Marketing and data aggregation firm Exactis kept a database of around 340 million individual records on a publicly accessible server, Wired reports. Discovered by security researcher Vinny Troia from Night Lion Security, the data dump measured around two terabytes (2TB) and contained the personal information of around 230 million adults in North America along with 110 million businesses. Fortunately, credit card and social security numbers were not discovered within the data.
“It seems like this is a database with pretty much every U.S. citizen in it,” Troia said. “I don’t know where the data is coming from, but it’s one of the most comprehensive collections I’ve ever seen.”
Troia could find just about everyone he knew in the data, and when he was asked to seek out 10 specific people, he quickly emerged with six. The data dump included simple information such as phone numbers, home addresses, and email addresses. But it also dug deep into each listed individual spanning more than 400 variables. For instance, the data listed whether individuals smoke, if they own pets, their preferred religion, favorite hobbies, and loads more.
Troia came across the data dump while researching the security of Elasticsearch databases using the search tool Shodan. Because these databases can be queried over the internet using a command line, he scanned for publicly accessible Elasticsearch-based servers using North American IP addresses. The scan produced 7,000 results, one of which served up the unprotected Exactis data dump.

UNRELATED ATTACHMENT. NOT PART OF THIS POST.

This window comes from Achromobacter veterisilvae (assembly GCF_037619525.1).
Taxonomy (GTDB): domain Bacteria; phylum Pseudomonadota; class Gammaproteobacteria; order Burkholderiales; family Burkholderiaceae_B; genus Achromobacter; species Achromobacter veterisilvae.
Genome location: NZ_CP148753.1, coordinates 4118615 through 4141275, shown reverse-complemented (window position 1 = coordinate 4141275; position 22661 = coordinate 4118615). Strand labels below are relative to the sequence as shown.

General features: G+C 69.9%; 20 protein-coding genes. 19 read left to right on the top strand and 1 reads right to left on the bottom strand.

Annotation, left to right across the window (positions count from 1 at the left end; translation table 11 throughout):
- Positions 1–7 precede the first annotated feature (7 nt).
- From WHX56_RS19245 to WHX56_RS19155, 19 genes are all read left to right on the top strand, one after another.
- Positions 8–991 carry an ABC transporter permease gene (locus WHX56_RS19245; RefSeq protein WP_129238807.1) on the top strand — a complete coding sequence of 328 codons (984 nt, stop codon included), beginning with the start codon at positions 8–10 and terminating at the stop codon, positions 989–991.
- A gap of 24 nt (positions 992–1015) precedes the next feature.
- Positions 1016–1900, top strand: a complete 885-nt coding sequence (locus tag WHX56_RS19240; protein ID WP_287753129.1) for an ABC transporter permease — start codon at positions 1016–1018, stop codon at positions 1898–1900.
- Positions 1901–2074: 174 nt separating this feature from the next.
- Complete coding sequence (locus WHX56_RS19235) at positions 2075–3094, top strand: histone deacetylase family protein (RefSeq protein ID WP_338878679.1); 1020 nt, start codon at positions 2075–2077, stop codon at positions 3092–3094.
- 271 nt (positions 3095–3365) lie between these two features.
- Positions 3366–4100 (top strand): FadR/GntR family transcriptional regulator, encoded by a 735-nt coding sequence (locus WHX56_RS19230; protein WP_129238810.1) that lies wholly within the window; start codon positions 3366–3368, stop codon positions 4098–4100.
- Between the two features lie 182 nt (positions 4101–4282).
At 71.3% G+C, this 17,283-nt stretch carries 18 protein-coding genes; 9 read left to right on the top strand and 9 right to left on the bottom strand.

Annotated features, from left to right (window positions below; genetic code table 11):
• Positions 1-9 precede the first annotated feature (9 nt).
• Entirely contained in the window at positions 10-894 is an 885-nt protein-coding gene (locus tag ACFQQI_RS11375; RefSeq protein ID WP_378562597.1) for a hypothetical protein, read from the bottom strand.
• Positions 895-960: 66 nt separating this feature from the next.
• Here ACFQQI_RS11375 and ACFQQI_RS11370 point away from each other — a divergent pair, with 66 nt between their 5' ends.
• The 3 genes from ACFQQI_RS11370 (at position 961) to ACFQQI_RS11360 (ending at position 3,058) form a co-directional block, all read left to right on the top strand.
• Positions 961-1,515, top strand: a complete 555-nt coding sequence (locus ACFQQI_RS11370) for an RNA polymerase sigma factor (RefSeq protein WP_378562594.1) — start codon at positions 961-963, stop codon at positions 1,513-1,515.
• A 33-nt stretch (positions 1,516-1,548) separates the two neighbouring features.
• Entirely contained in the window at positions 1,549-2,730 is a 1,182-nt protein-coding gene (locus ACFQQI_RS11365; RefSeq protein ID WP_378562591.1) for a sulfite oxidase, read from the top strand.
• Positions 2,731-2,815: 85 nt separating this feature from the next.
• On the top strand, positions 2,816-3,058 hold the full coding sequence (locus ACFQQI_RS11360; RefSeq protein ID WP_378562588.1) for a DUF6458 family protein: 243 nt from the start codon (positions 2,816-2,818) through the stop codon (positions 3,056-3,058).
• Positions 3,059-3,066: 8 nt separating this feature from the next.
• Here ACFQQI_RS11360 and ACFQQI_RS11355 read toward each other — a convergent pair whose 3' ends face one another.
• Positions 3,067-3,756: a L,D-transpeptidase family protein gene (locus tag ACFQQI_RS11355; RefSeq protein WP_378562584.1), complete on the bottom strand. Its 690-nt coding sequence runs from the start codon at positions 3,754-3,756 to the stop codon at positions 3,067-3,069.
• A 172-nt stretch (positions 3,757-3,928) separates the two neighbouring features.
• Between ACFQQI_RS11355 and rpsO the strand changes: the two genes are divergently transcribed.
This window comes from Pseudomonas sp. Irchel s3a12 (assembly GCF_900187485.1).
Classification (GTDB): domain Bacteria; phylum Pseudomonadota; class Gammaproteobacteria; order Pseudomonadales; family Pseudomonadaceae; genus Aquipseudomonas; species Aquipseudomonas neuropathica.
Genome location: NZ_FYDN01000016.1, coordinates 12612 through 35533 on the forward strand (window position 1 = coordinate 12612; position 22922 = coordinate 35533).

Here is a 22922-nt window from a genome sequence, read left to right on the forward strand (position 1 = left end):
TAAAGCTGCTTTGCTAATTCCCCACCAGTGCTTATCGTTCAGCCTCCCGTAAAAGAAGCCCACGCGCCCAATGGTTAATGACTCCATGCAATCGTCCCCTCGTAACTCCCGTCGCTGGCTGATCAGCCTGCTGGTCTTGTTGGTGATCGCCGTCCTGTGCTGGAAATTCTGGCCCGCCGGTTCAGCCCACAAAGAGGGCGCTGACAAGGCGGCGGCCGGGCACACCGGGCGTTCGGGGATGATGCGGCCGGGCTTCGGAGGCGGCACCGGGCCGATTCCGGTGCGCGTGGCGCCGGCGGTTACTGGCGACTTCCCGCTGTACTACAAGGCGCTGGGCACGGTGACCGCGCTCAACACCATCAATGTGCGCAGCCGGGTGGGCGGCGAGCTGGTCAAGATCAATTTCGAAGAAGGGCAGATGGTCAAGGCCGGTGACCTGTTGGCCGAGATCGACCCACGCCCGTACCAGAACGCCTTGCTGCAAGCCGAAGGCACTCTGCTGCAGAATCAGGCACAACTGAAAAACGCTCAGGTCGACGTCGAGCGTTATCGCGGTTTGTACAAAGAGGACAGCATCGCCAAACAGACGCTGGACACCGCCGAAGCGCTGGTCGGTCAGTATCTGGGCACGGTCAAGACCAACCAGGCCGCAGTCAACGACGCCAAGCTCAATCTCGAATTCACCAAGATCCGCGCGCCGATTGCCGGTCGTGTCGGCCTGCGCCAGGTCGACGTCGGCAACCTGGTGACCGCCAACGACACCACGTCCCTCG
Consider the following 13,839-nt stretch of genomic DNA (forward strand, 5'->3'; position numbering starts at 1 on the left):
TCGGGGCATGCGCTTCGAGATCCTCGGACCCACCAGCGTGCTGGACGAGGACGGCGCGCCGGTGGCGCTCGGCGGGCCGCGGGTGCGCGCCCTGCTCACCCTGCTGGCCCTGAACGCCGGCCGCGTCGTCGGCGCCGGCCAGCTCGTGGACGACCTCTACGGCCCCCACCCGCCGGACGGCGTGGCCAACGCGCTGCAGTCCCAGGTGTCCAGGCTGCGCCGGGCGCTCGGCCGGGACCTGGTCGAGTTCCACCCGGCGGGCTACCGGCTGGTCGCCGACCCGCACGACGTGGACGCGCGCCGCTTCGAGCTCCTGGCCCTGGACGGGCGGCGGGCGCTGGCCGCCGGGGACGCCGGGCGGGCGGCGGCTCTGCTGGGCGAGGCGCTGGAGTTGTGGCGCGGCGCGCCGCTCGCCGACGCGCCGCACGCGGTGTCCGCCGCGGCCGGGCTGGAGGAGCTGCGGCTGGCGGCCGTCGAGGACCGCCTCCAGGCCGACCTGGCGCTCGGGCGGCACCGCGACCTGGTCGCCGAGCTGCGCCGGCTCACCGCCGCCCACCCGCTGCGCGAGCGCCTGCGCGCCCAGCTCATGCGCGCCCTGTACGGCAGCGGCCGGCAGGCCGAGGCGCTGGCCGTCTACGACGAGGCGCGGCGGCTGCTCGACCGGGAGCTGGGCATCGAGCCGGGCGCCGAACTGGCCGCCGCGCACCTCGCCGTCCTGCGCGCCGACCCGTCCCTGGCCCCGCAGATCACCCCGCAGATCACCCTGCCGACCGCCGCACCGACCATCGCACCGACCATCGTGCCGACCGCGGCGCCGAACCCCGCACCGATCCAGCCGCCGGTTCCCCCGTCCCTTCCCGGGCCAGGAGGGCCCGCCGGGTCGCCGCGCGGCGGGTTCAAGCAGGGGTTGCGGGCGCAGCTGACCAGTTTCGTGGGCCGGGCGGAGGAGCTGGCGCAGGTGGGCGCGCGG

Once he stumbled across the data dump and examined its contents, he contacted both the FBI and Exactis, the latter of which made the data inaccessible shortly after Troia’s notification. Still, anyone who performed an Elasticsearch scan prior to Troia likely discovered the Exactis data dump as well.
So far there is no evidence of foul play, but the data could already be circulating on the dark web. There is supposedly enough information in the data to produce scam campaigns even though financial and social security data isn’t present.
According to Exactis, the company plays host to 3.5 billion “consumer, business, and digital records.” Among that data is supposedly 110 million households in the U.S., 218 million individuals, 88 million records tying email addresses to postal addresses, and 112 million records with residential phone numbers.
“Data is the fuel that powers Exactis,” the company boasts. “Layer on hundreds of selects including demographic, geographic, lifestyle, interests, and behavioral data to target highly specific audiences with laser-like precision.”
The Exactis data dump surpasses the data breach seen by Equifax in 2017, which saw the data of 145.5 million individuals stolen by hackers. The difference here is that hackers didn’t infiltrate Exactis’ network, but rather the company simply left data exposed on a publicly accessed server. The situation is similar to what happened in June 2017 where the details of 198 million American voters were left unsecured on a publicly accessed cloud server.
What makes this data exposure scary is that Exactis may have your data and you don’t even know it. Even more, that data was left exposed with the potential to be scooped up by scammers.
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